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Much Ado About RICO and Cannabis, Part 2

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Defendants describe the lawsuit as an “attempt to put some shiny federal lipstick on an otherwise quite beleaguered pig of a state-law nuisance claim.”

We’ve previously discussed a RICO case that is slowly worming its way through federal court in Portland, Oregon. Styled as McCart v. Beddow et al., the case was filed by an attorney who is fed up with two neighboring cannabis grow operations next to her rural home. But rather than focusing solely on the allegedly troublesome cannabis producers, the McCart plaintiffs have filed suit against anyone even tangentially related to the producers’ business, including many dispensaries (“Dispensary Defendants”) that only purchased their product. We counted over 70 named defendants!

In our previous discussion, we suggested that the plaintiffs’ case against the Dispensary Defendants is fairly weak and our opinion hasn’t changed. Since we last checked in, the plaintiffs have filed a substantially expanded amended complaint, and numerous defendants have filed motions to dismiss. Although the Court won’t consider the motions to dismiss until January, it is worth checking in on the parties’ current positions. We are going to continue to focus on the Dispensary Defendants because there could be serious repercussions in the industry if the Dispensary Defendants are found liable even though they apparently didn’t have anything to do with the grow operation.

The Law

RICO law is complex, but as a general matter the RICO statutes allow a plaintiff to recover treble damages in a civil claim if the plaintiff can prove the following:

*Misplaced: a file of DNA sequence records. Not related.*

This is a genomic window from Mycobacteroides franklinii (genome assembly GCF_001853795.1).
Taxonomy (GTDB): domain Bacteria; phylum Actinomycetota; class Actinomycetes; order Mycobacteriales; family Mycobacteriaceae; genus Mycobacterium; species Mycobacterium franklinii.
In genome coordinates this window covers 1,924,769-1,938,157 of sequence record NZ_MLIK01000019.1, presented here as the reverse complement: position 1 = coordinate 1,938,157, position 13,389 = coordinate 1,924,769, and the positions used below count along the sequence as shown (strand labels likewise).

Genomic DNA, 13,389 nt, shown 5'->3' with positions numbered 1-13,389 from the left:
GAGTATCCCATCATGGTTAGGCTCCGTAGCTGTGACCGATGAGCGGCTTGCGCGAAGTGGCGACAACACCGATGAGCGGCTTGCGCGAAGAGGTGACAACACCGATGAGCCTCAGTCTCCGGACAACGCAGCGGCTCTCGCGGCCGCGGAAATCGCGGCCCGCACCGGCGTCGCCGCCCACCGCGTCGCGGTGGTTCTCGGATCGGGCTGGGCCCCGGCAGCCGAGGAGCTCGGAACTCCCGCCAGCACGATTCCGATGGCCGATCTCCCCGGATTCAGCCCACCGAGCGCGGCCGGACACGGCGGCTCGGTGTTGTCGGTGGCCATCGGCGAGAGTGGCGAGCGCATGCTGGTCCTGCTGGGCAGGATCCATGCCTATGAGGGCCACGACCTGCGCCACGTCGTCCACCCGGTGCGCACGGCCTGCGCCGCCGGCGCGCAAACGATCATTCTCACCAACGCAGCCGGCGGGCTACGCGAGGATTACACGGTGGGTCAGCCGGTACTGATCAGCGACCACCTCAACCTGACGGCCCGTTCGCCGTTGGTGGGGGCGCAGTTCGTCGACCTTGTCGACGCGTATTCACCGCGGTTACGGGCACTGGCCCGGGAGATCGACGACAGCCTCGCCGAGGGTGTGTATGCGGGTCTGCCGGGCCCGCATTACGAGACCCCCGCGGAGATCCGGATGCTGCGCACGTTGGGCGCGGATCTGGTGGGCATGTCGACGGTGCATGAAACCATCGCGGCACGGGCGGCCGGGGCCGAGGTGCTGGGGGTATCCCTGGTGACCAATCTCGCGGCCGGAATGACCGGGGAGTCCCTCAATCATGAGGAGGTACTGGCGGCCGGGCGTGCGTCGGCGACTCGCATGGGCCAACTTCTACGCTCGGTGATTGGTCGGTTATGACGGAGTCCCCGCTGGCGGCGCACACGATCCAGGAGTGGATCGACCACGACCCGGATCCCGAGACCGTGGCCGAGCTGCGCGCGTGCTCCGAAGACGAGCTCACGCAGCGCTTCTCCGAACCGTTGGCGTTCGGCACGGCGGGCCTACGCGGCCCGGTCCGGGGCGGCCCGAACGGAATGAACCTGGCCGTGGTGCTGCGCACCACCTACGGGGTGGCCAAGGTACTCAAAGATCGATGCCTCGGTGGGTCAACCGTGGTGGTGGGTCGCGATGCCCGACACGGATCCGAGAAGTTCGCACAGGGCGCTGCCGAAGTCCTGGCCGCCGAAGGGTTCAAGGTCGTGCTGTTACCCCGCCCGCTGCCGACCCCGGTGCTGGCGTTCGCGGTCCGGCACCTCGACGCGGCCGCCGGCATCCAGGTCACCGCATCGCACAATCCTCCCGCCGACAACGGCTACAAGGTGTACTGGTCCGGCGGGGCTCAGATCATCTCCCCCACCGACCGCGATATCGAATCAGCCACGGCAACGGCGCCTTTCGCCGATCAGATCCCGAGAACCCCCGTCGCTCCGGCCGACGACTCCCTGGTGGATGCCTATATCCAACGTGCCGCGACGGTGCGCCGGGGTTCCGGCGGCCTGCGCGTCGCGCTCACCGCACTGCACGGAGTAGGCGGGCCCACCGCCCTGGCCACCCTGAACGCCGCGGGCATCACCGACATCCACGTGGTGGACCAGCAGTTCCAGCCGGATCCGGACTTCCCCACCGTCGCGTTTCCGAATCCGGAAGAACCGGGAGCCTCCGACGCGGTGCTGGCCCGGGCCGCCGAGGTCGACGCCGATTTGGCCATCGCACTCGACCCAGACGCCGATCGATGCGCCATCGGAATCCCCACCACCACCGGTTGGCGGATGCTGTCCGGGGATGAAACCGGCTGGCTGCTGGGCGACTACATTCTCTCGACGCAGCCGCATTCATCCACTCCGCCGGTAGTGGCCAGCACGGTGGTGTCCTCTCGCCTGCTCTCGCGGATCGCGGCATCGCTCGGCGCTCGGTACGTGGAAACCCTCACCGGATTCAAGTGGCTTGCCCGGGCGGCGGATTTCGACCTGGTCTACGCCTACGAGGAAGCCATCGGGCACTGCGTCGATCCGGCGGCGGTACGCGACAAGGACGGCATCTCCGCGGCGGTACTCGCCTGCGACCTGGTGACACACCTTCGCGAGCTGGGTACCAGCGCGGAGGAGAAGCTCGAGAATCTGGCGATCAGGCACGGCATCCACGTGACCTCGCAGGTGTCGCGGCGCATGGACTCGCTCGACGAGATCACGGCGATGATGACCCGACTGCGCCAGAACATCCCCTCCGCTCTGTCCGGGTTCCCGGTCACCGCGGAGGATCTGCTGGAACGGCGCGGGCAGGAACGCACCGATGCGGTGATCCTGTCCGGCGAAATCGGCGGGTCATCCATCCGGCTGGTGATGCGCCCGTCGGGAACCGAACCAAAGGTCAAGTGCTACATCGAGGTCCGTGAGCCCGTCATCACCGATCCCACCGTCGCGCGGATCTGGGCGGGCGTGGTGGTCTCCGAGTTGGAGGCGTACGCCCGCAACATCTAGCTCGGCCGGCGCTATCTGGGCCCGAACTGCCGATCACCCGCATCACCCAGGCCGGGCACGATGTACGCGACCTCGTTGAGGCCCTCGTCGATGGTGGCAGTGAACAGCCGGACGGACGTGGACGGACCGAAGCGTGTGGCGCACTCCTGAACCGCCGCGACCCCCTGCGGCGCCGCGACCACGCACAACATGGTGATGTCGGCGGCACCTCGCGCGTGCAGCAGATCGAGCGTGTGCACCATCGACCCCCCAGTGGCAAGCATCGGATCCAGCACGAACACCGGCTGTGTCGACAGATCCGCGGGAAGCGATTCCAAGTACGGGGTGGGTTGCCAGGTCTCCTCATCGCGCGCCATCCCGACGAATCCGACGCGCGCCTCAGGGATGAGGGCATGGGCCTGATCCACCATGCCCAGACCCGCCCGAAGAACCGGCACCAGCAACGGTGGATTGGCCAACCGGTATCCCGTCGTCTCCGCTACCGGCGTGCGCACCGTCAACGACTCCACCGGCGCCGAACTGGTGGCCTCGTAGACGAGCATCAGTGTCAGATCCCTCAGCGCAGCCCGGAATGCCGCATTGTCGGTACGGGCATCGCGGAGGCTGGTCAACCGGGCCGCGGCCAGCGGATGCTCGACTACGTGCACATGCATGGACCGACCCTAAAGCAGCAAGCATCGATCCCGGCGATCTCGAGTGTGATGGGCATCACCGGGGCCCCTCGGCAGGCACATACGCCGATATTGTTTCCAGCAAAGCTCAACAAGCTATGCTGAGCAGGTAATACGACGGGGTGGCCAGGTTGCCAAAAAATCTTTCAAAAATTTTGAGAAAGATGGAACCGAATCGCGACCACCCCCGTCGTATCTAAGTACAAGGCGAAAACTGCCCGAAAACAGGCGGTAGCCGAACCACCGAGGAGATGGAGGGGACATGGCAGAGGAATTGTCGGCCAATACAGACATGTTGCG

• The existence of an “enterprise” affecting interstate or foreign commerce;
  • The specific defendant was employed by or associated with the enterprise;
  • The specific defendant conducted or participated in the conduct of the enterprise’s affairs;
  • The specific defendant’s participation was through a pattern of racketeering activity; and
  • Plaintiff’s business or property was injured by reason of defendant’s conducting or participating in the conduct of the enterprise’s affairs.

Of course, the devil is in the details, as the Dispensary Defendants point out in their motion to dismiss.

The Amended Complaint

The plaintiffs filed their amended complaint on September 1, which added 95 paragraphs onto their hefty original complaint. The amended complaint adds many new defendants, including employees at the farms and it alleges that nearly all of the defendants were exporting product out of Oregon.

In broad terms, the plaintiffs’ claims against the Dispensary Defendants have not changed in that they still allege the following:

  1. The cannabis grow operation (“Marijuana Operation”) is an enterprise affecting interstate commerce, as defined in the RICO statutes;
  2. All of the defendants were associated with and conducted the Marijuana Operation’s affairs through racketeering activity;